Feb 22, 2016
14 Carrot Gold Soup + What is the ideal omega 3 to 6 ratio and why?
Greetings, oh wondrous ones! I have a yummy soup recipe for you today, title compliments of my wordsmith, Mr. Mountain Man himself. What’s so special about this soup other than its amazing color? Well, the flavor for one. The texture… like silk. And it’s got a heaping helping of that most-talked-about-of-late, natural anti-inflammatory, turmeric! Yep, gold on gold with all those carrots and that amazingly healthy little tuber. And I used a LOT of turmeric in this baby, but the recipe calls for less. If you’re a fan, go ahead and use as much as you want. But for some, it may be an acquired taste, so if you’re not used to it, use the recommended amount. You can always add more!
What’s that yummy, white, creamy stuff that I designed with on top? I made a cream with walnuts and hemp seeds. So easy and so healthy… I’m on a crusade to balance my omega 3:6 ratio and have learned some startling figures about a few of the foods that I used to eat a lot of. The recommended ratio for these essential fatty acids is about 1:1, which is really hard to do consuming the Standard American Diet, only because so many of our commonly consumed foods are way off kilter, having so much more omega 6 than omega 3. Why is this ratio so important, anyway? Well, to answer that, we need to back up a little and talk about these essential fatty acids and why they are important in and of themselves. They are called essential fatty acids because our bodies cannot manufacture them on their own and therefore they must be obtained through the foods we eat.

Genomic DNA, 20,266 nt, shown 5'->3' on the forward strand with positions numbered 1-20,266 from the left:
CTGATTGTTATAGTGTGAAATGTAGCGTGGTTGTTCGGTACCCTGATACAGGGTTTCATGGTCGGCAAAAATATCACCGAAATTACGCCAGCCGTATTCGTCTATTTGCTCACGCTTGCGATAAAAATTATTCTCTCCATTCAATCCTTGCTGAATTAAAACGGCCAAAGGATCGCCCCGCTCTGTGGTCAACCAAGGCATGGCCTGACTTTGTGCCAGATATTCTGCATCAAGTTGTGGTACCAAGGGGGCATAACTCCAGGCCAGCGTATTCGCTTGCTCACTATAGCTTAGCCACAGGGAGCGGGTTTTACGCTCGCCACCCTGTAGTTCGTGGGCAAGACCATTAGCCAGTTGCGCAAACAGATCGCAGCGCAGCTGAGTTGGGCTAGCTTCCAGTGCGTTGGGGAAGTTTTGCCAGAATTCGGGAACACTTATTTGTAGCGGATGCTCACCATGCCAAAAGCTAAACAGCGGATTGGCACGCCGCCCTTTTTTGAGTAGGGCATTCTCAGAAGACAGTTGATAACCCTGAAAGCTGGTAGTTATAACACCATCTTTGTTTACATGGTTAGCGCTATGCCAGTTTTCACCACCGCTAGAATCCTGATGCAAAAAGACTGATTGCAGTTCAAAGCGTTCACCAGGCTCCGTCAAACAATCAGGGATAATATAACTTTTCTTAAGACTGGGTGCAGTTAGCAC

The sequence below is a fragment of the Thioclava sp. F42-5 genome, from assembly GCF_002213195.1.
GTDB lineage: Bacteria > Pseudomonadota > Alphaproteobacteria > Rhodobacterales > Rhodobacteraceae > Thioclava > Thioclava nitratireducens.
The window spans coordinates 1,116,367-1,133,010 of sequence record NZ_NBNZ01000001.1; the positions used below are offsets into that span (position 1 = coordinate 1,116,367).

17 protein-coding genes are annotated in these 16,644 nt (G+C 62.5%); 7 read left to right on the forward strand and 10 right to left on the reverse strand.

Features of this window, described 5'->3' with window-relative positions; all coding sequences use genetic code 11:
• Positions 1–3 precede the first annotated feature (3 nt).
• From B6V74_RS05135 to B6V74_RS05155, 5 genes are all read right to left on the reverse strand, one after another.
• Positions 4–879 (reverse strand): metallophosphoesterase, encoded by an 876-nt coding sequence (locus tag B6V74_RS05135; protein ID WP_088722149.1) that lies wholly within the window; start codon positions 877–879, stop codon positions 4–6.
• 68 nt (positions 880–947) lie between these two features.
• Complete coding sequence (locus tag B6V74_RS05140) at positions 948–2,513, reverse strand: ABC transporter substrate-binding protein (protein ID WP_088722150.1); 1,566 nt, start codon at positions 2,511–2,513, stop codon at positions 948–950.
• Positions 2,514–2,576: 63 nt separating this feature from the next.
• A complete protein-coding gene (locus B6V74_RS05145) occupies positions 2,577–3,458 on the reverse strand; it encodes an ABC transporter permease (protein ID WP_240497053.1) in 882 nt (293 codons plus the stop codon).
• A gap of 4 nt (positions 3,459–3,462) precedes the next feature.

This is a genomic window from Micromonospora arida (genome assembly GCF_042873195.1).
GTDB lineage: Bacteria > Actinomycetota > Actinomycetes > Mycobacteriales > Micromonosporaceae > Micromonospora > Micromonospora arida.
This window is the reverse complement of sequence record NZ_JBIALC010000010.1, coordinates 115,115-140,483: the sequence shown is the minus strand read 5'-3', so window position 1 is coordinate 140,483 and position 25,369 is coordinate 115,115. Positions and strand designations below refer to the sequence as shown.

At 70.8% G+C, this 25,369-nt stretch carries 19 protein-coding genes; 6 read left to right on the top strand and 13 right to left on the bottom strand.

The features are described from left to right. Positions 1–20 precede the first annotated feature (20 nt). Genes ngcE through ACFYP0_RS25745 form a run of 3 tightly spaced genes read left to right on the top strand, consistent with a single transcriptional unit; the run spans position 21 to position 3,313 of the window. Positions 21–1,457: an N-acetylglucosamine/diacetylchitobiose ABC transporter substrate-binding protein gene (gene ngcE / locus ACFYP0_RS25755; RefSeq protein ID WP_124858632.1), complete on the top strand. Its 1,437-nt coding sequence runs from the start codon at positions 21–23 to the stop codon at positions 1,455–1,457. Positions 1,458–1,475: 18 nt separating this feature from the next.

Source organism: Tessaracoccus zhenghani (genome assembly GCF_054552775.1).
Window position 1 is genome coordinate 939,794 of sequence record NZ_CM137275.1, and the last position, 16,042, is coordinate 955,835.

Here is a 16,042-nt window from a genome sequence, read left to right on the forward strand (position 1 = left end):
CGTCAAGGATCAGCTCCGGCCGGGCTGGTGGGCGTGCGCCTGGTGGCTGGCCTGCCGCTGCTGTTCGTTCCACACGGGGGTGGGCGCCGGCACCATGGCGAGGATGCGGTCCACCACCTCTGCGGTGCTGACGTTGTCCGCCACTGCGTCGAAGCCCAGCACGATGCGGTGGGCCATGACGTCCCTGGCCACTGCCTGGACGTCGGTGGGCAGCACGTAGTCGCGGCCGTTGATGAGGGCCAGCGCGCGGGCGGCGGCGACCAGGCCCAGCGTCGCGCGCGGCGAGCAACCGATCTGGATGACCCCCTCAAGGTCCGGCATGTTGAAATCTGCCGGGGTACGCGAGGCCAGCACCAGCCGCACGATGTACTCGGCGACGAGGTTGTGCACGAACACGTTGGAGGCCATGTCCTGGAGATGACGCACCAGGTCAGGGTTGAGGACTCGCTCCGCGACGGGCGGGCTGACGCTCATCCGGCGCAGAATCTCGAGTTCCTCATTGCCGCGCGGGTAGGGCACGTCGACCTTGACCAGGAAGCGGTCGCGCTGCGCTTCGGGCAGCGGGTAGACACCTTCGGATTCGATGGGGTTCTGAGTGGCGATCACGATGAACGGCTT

There are three major types of omega-3 fatty acids that are ingested in foods and used by the body: alpha-linolenic acid (ALA), an essential fatty acid, whose primary utility is its ability to be converted into the long-chain polyunsaturated fatty acids (LCPUFAs) eicosapentaenoic acid (EPA) and docosahexaenoic acid (DHA). While the body can convert ALA to EPA and DHA, the conversion rate is generally inadequate to provide sufficiency of EPA and DHA. Therefore, EPA and DHA are referred to as “conditionally essential.”
We’ve all been indoctrinated about the importance of omega 3 fatty acids; just visit any health food store or drug store and you’ll see the shelves lined with so many kinds of fish oils promoting such. It is true that omega 3 is crucial to our health and most of us get too little of it in proportion to omega 6, even when supplementing. Why is this so? It’s because most oils such as corn, peanut, canola, olive (yes, olive oil!), etc. contain huge amounts of omega 6 compared to omega 3. And oil is so ubiquitous—it’s in almost all processed foods—and then we cook with it and slather our salads with it, too! Not good.